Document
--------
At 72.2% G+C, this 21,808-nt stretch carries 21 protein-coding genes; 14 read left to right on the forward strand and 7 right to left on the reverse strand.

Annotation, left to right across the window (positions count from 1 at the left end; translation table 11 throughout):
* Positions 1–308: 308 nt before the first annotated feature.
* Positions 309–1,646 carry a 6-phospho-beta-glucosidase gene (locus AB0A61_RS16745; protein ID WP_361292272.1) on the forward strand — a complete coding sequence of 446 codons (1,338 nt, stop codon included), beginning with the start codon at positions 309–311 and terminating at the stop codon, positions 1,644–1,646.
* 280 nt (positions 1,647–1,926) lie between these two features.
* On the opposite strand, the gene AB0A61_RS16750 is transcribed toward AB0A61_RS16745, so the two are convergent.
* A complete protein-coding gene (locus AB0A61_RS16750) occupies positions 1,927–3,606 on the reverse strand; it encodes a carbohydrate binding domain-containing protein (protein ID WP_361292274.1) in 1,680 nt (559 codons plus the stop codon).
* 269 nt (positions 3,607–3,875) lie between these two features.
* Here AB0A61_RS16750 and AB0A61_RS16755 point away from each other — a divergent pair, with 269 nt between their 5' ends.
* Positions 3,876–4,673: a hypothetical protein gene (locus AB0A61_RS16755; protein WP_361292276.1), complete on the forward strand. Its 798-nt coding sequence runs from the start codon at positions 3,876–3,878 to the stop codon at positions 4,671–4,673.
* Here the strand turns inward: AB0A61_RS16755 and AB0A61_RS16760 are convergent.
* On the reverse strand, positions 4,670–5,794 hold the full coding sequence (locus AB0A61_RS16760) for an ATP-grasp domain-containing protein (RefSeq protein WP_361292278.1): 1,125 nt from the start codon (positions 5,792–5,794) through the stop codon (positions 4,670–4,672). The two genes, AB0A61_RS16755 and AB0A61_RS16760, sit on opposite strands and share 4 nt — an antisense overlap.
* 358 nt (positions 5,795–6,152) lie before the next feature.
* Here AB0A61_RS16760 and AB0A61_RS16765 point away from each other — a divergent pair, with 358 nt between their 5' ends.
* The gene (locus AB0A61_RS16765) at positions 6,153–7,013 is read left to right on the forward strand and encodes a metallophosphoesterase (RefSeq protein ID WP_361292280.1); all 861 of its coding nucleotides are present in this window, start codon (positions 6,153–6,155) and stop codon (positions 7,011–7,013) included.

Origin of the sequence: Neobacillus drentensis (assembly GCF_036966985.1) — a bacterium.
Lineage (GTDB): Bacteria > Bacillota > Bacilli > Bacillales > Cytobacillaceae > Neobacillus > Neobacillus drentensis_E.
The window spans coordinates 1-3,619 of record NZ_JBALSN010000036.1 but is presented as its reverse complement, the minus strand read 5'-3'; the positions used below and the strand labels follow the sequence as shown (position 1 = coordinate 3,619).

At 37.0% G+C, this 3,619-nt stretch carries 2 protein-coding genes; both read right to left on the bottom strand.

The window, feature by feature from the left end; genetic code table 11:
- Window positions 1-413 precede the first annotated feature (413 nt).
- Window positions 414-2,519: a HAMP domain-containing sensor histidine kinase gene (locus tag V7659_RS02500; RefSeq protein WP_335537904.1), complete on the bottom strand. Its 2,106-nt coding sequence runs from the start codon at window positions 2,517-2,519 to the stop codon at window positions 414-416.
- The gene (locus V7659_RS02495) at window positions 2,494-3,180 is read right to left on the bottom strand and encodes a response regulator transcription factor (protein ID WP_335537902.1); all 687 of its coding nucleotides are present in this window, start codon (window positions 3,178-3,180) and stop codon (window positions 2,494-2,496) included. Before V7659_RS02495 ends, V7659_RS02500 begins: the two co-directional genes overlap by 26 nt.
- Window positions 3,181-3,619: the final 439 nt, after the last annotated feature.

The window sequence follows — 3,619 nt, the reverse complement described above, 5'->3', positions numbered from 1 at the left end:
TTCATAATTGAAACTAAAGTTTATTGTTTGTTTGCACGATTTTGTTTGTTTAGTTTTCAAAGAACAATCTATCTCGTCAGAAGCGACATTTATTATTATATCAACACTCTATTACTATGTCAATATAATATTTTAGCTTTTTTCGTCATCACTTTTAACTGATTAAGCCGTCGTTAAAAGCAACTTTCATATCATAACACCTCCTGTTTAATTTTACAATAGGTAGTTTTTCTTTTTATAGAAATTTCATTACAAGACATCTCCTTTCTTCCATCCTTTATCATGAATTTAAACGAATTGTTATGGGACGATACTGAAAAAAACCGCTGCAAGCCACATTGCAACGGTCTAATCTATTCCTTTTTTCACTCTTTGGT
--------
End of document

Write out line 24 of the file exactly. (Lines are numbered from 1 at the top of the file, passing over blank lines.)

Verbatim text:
- Window positions 3,181-3,619: the final 439 nt, after the last annotated feature.